Wednesday, December 1, 2010

World Aids Day 2010

This is a feature I wrote in early 2009 as my final paper for a Global Health Reporting class. It was published in the newsletter of an NGO in Asia. I decided to re-post this as a reflection on World Aids Day. The way we've dealt with HIV/AIDS since the 80s is a reflection of how far we have come as a collective human race, from fear and prejudice to understanding, action, compassion and inclusion.

Pukaar January 2010 Issue 68

Waking up to AIDS in Asia... 
Facing the fact that men are having sex with men
By Rebecca Lim

Shivananda Khan wakes up every morning in Lucknow, India, and goes to work angry. He is mad that in some Asian countries, only one in 10 MSM (men-who-have-sex-with-men) have access to HIV/AIDS services.

“It is a sense of righteous anger, like when you see someone beaten up for trying to speak the truth,” said the founder and chief executive of Naz Foundation International (NFI), a non-profit organization helping MSM groups in South and Southeast Asia develop sexual health and HIV prevention, support and care services.

Over in Kuala Lumpur, Malaysia, Andrew Tan goes to work behind a mask. Being a HIV positive MSM and Chinese in a predominantly Malay and Muslim country, he keeps his status and other life as an advocate and volunteer counselor for HIV/AIDS a secret from his co-workers, friends and even some of his family.

“You’ll get double discrimination,” he said. “Even within the gay community, you’ll be considered an outcast...a pariah of a pariah group!”

He sits on the board of advocacy group, the Asia Pacific Coalition On Male Sexual Health (APCOM), which Mr. Khan chairs and also founded.

Both men share a common concern about the gravity of the HIV/AIDS epidemic for MSM in Asia. Here, barriers to prevention, education and treatment are deeply rooted in cultural norms, religious beliefs and social stigma.

Dr Massimo Ghidinelli, the World Health Organization (WHO) Regional Adviser in HIV/AIDS and Sexually Transmitted Infections, said at a conference last year, that in many Asian countries, national strategic plans for HIV/AIDS do not include interventions for MSM and transgender persons.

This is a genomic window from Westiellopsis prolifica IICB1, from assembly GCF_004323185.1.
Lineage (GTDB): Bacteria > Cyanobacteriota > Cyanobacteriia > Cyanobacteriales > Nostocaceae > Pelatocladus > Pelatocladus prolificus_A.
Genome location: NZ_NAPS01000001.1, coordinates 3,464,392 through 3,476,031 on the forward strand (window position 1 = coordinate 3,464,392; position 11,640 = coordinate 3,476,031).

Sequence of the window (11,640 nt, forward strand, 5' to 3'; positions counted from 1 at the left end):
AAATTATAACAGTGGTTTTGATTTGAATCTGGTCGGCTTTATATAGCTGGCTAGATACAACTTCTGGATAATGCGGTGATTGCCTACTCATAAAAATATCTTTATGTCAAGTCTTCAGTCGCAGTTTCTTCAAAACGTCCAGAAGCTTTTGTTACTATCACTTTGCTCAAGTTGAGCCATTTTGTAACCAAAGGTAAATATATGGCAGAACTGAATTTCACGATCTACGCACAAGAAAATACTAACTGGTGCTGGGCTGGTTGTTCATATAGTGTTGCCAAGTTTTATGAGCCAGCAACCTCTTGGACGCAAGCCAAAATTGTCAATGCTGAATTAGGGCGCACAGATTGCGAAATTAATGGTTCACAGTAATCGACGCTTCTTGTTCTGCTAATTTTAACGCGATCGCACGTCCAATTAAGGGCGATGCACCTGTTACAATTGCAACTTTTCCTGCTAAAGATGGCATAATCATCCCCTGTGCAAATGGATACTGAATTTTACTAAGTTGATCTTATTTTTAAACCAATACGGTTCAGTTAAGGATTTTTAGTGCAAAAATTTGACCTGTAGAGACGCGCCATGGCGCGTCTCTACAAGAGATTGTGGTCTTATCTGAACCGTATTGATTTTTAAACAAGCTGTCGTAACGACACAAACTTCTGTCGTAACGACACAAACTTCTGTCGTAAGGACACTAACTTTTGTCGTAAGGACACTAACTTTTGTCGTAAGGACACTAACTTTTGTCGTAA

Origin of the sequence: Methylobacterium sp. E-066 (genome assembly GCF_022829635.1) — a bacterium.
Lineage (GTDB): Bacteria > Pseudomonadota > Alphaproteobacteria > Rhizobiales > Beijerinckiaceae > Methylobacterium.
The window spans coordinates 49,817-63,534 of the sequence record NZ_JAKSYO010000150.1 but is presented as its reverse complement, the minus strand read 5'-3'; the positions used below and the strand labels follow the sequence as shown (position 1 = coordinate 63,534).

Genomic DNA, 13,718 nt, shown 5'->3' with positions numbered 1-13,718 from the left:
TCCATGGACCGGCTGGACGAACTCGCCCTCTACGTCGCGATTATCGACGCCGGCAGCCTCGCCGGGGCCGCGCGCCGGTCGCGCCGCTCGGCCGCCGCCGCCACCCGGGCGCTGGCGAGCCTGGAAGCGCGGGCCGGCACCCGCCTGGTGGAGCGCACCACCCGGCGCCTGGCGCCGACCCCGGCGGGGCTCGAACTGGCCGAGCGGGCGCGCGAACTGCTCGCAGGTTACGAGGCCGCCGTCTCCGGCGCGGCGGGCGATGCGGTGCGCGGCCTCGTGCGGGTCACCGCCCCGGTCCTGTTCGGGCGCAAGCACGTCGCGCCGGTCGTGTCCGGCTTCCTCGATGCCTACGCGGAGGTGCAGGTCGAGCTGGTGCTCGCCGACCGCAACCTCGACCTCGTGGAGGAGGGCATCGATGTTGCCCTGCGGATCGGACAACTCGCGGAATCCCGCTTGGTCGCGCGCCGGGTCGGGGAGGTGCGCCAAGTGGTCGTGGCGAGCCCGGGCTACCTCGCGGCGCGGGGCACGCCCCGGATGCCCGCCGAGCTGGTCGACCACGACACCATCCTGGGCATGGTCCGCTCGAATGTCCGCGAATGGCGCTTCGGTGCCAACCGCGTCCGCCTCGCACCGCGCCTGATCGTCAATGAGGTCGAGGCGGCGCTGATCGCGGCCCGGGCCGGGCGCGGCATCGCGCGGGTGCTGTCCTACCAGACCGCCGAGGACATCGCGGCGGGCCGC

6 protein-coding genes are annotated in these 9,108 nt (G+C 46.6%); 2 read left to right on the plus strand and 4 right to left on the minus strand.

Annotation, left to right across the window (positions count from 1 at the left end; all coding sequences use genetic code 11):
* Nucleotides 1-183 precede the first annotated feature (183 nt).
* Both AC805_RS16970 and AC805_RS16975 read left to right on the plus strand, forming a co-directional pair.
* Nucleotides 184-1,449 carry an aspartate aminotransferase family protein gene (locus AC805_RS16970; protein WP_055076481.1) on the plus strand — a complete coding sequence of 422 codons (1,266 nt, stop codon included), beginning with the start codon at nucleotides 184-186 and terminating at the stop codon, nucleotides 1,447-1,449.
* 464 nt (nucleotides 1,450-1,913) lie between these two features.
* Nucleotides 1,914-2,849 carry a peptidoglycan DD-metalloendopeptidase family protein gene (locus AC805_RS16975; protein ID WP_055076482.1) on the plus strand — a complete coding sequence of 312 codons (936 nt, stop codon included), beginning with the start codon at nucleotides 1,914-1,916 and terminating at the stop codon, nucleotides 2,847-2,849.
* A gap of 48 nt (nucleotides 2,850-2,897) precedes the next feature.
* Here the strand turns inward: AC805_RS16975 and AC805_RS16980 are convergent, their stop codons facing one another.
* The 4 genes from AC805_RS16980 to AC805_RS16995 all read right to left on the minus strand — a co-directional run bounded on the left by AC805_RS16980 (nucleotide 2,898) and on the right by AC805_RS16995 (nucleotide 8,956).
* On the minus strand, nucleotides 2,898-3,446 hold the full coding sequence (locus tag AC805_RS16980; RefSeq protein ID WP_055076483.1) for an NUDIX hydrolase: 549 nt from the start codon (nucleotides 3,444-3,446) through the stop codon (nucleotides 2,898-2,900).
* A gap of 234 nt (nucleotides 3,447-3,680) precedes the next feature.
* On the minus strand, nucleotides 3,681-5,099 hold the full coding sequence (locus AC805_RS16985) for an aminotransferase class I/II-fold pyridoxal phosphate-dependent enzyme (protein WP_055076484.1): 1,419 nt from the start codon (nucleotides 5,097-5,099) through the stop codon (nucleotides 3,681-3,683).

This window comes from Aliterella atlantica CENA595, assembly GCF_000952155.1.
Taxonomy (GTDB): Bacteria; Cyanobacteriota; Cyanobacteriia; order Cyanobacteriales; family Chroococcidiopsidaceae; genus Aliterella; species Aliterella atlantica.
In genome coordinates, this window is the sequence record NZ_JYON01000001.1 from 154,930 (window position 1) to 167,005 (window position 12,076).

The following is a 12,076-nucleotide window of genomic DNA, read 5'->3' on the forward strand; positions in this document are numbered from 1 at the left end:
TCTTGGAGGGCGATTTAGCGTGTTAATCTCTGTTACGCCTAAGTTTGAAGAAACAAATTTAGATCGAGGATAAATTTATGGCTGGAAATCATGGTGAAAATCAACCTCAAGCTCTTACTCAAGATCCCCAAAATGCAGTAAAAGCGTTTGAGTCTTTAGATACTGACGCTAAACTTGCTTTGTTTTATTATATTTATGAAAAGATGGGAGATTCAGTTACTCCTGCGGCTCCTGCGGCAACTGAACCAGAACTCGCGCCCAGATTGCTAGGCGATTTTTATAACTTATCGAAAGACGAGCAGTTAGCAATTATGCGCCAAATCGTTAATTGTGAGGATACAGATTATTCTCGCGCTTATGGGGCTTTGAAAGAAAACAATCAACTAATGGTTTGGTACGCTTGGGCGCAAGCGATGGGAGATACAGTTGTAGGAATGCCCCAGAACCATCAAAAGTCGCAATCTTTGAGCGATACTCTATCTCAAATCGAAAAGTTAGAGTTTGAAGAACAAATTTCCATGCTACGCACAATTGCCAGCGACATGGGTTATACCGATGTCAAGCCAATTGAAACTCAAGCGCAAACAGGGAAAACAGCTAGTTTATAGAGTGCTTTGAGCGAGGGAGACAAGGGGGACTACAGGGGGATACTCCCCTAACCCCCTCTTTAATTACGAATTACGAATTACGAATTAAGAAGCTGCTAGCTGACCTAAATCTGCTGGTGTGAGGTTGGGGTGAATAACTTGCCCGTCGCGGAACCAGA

He added that targeted preventive measures are reaching only 1% of the MSM population in Asia of an estimated 10 million men.

“Action needs to be taken now if a major increase in HIV/AIDS cases is to be averted,” he warned.
According to UNAIDS, an estimated 4.9 million people were living with HIV in Asia in 2007, and 300,000 died from AIDS related illnesses, making this the region with the second highest numbers next to Sub-Saharan Africa.

In an independent study published by TREAT (Therapeutics Research, Education, AIDS Training) Asia in 2006, HIV rates among MSM in Phnom Penh, Cambodia was reported to be at 14.4%, 16.8% in the state of Maharashtra in India, and 28.3% in Bangkok, Thailand. The report also predicted that MSM in Asia will “face a crisis more devastating than that experienced by gay men in the West during the epidemic’s earliest years” if the trend of infections is not stemmed.

Facing stigma and discrimination
One of the key reasons underpinning the lack of HIV/AIDS prevention and services for MSM is social prejudice and discrimination, said Mr Khan.

This deep-seated stigma stems from the social dynamics of sex between men in Asia, and the cultural pressure on males to marry and build a family, he added.

“We have a double jeopardy situation,” he explained.

Many MSM in Asia do not view themselves as homosexual as long as they are playing the dominant or penetrative role. A large number also have sex with women and end up getting married. They continue to have casual (and potentially unsafe) sex with men, putting the spouse and children at risk of HIV infection.

A study in Mumbai, India revealed that 25% of HIV positive men are married MSM. In Beijing, China, 29% of MSM respondents in a survey said they also had sex with women. “ There is a whole spectrum of MSM and this is almost invisible for many people in Asia who think that being gay means dressing up like a woman,” said Mr Tan.

While the “masculine and publicly married” men fall on the left of the spectrum, he added, the transgender fall on the right. In between, there are different groups, including those who are comfortably gay, and do not necessarily identify with gender roles.